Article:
And people say: “No, it’s impossible. Their climate is- Africa is a place where people can’t build the same infrastructure and the same societies that we know from North America, Europe and even Asia, because the climate is horrible. It’s very hot. People are lazy.” A lot of arguments. They say that Africa will never be like Asia today. What do you think about Africa, and the speed of this progress? Is it possible that they will do the same as Asian countries did for the last 60 years?  

Michael:              I think it’s possible. And to be perfectly honest, I also think that Africans have a right to have a trajectory into the middle class as Asian countries did, as we did. And let’s acknowledge that that trajectory is important. Having said that, our urbanization, and to many degrees Asian countries’ urbanization is a mixed story. Our cities are choked with cars, people die of asthma and respiratory diseases. We got fat, and we have pulmonary disease and all those other things. Let’s not hold us up as a model. Let’s think about what the new model is.

What’s really interesting – you know this movie, Black Panther? With Chadwick Boseman? If you look at that city, that mystical African city, Wakanda, it’s powered by renewable power, you don’t see any cars on the streets. Let’s hope that we can build 30 Wakandas, and do it better, because our urbanization model is terrible. It’s not terrible, it’s mixed. So, let’s acknowledge that Africans need to become middle class too, and be participants in the world economy as they deserve. But, at the same time, let’s not to United States- style urbanization, because our cities leave a lot to be desired.

We’re out of time, and I know, Ainar, that you have some questions to ask. Come back and pick up?  

Marek:                 Rather than come back, what I’d just like to ask- maybe we don’t have time for Ainar’s questions, but what I would just like to have is – could you just connect a couple of the dots which have been floating around? Just give us 2-3 minutes. Particularly about governance. You’ve talked about the importance of local communities, an example where people are almost not interested in their own health because of the economic risks etc. They don’t take action of moving away from that chemical plant, or perhaps moving for it to be closed. You’ve got examples of Singapore as a one-party state, and China doing certain things better than India, but you come from New York, which is a very different way of governance, which is obviously doing great things. Could you try and connect those dots a little more? Maybe a bit more clarity on what your idea is of what governments should be in order to make cities more resilient.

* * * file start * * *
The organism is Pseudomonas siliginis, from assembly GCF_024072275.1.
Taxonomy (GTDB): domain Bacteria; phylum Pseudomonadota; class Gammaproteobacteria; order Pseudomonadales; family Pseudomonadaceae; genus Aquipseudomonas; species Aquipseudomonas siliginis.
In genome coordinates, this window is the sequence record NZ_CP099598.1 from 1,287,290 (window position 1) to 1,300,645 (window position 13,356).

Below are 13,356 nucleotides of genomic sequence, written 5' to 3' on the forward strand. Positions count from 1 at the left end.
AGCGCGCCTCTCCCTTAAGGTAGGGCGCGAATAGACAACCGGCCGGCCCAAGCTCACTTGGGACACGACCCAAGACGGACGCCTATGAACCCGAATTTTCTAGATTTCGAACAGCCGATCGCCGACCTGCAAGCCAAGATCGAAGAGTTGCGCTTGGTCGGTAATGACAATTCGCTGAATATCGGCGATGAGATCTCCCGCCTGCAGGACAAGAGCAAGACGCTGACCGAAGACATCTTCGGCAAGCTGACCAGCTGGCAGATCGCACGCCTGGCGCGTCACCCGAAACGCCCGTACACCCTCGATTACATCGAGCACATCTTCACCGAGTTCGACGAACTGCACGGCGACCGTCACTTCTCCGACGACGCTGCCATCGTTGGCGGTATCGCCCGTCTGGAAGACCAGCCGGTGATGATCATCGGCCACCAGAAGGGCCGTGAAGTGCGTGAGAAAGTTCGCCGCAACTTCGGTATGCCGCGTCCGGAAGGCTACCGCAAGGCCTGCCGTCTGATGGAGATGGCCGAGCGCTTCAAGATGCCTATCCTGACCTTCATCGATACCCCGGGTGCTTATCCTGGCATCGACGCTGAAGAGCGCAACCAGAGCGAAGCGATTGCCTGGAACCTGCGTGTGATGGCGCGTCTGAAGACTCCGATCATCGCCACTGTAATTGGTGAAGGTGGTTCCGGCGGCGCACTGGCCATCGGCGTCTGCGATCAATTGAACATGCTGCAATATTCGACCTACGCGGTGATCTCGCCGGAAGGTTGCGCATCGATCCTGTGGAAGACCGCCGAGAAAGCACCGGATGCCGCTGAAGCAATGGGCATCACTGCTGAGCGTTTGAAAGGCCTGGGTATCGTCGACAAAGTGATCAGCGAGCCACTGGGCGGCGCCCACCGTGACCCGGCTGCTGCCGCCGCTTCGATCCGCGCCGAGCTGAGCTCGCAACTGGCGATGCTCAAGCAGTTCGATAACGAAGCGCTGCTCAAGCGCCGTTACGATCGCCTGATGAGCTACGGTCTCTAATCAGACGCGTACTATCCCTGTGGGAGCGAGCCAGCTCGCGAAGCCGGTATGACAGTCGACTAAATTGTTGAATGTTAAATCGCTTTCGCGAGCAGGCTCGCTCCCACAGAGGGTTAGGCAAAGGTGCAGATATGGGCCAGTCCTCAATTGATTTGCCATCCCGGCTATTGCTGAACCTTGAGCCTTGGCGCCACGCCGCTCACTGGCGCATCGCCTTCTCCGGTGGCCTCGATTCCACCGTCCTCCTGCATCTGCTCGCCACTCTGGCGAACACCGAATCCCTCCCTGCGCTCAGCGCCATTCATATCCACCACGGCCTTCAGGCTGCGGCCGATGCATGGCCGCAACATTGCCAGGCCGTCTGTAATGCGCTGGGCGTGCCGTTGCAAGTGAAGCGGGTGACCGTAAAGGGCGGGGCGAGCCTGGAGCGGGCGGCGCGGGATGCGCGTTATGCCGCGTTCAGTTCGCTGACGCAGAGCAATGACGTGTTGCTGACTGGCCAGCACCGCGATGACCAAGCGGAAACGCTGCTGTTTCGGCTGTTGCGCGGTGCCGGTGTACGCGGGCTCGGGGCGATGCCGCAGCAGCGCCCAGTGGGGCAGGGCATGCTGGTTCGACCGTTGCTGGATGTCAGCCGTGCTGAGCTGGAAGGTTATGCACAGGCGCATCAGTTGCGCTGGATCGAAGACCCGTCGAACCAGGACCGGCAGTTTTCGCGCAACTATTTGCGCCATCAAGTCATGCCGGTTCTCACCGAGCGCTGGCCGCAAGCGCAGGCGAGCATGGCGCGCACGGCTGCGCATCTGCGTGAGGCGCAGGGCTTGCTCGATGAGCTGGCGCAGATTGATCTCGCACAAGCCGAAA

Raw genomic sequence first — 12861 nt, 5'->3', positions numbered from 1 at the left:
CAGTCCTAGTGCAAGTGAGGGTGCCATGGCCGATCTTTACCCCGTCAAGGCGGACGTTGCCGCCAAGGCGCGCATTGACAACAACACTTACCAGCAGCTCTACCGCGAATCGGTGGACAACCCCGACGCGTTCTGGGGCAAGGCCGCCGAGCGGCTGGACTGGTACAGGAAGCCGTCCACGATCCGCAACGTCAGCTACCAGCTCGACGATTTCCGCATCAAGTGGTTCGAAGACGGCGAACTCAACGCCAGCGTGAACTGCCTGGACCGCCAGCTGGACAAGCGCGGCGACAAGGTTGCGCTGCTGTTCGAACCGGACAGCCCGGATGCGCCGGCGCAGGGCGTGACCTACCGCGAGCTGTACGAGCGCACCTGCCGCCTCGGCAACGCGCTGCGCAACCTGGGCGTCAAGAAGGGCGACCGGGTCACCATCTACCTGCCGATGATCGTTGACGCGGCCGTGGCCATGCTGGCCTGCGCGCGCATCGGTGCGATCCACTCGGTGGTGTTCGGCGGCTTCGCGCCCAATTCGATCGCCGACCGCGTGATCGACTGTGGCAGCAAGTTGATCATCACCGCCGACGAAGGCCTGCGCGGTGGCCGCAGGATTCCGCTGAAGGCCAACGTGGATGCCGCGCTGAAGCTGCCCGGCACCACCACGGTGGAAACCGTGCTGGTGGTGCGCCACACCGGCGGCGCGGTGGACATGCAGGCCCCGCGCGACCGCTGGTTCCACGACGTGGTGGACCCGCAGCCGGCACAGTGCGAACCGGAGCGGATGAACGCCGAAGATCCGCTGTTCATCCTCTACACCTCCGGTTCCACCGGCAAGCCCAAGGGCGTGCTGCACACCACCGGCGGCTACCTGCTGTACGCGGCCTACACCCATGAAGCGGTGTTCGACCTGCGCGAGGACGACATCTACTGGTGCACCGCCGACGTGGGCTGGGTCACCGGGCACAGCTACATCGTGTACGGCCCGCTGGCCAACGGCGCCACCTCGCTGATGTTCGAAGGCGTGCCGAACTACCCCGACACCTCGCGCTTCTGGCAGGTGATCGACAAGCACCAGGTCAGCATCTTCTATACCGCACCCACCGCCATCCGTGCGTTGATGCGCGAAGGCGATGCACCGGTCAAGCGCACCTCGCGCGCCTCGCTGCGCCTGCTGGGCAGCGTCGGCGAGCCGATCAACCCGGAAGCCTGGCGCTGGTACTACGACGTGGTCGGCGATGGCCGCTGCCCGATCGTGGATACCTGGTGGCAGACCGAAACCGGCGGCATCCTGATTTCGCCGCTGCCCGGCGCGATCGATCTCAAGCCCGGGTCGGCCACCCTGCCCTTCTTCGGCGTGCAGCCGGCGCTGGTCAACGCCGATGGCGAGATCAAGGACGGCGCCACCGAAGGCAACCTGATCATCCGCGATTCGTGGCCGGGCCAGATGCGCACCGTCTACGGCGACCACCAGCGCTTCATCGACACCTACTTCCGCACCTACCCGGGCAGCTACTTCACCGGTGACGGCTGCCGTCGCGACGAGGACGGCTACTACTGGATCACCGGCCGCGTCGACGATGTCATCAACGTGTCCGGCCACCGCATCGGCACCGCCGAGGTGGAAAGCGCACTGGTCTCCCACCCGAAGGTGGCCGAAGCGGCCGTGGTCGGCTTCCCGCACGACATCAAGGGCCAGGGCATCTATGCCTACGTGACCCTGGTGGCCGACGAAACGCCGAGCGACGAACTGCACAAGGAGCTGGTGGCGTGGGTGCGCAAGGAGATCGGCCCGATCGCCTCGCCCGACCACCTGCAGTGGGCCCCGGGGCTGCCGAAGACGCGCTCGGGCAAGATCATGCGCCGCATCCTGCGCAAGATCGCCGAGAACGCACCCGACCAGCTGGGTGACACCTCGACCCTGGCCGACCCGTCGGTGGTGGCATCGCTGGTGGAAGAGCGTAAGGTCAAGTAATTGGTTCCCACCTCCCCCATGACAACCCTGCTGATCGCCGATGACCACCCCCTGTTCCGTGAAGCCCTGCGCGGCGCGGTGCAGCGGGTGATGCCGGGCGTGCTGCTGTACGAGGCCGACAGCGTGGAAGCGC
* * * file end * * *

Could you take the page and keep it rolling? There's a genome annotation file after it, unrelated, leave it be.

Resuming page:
Michael:              I think where all of those examples connect is – the best things come out of us working in integrated and inclusive ways. And actually, maybe we should expand that. Resilience building is about inclusive action, integrated action, forward-looking but risk-aware action. So, those are the three big pillars. Integrated means that we think about all of the various aspects of particular interventions, and try to connect those in a project. So, the idea of the Singapore action, or the sponge city, or any other action we talked about, is that you don’t just think about it in terms of one outcome. You think about all the different outcomes. Singapore increasing its greenery had impacts on flooding and water retention. It reduces the urban heat islands. It is an economic development tool that the Singapore people have used to lure foreign investment, because it’s this garden city. And we know that kids learn better, have better cognition when they are connected to greenery, as opposed to just a concrete jungle. All of those things- there’s a wonderful book called The Nature Fix that’s all about the benefits of greenery. So, that’s a good example of integrated action.